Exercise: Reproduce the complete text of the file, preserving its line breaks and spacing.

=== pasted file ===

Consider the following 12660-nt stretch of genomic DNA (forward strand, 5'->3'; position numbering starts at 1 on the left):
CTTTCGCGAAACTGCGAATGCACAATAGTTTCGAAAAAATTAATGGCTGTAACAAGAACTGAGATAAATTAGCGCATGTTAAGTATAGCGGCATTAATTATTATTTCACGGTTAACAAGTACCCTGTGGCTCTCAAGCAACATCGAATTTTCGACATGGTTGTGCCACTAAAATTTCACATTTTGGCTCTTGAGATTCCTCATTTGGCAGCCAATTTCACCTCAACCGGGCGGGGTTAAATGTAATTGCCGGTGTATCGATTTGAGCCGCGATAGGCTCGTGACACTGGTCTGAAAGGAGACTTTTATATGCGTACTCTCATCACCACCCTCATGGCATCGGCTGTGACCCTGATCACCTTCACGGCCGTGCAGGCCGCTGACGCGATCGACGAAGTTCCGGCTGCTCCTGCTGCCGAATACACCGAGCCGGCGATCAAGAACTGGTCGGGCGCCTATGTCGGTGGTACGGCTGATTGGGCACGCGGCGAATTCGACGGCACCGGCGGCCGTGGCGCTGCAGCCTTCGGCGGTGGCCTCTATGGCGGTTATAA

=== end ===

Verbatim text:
Consider the following 12660-nt stretch of genomic DNA (forward strand, 5'->3'; position numbering starts at 1 on the left):
CTTTCGCGAAACTGCGAATGCACAATAGTTTCGAAAAAATTAATGGCTGTAACAAGAACTGAGATAAATTAGCGCATGTTAAGTATAGCGGCATTAATTATTATTTCACGGTTAACAAGTACCCTGTGGCTCTCAAGCAACATCGAATTTTCGACATGGTTGTGCCACTAAAATTTCACATTTTGGCTCTTGAGATTCCTCATTTGGCAGCCAATTTCACCTCAACCGGGCGGGGTTAAATGTAATTGCCGGTGTATCGATTTGAGCCGCGATAGGCTCGTGACACTGGTCTGAAAGGAGACTTTTATATGCGTACTCTCATCACCACCCTCATGGCATCGGCTGTGACCCTGATCACCTTCACGGCCGTGCAGGCCGCTGACGCGATCGACGAAGTTCCGGCTGCTCCTGCTGCCGAATACACCGAGCCGGCGATCAAGAACTGGTCGGGCGCCTATGTCGGTGGTACGGCTGATTGGGCACGCGGCGAATTCGACGGCACCGGCGGCCGTGGCGCTGCAGCCTTCGGCGGTGGCCTCTATGGCGGTTATAA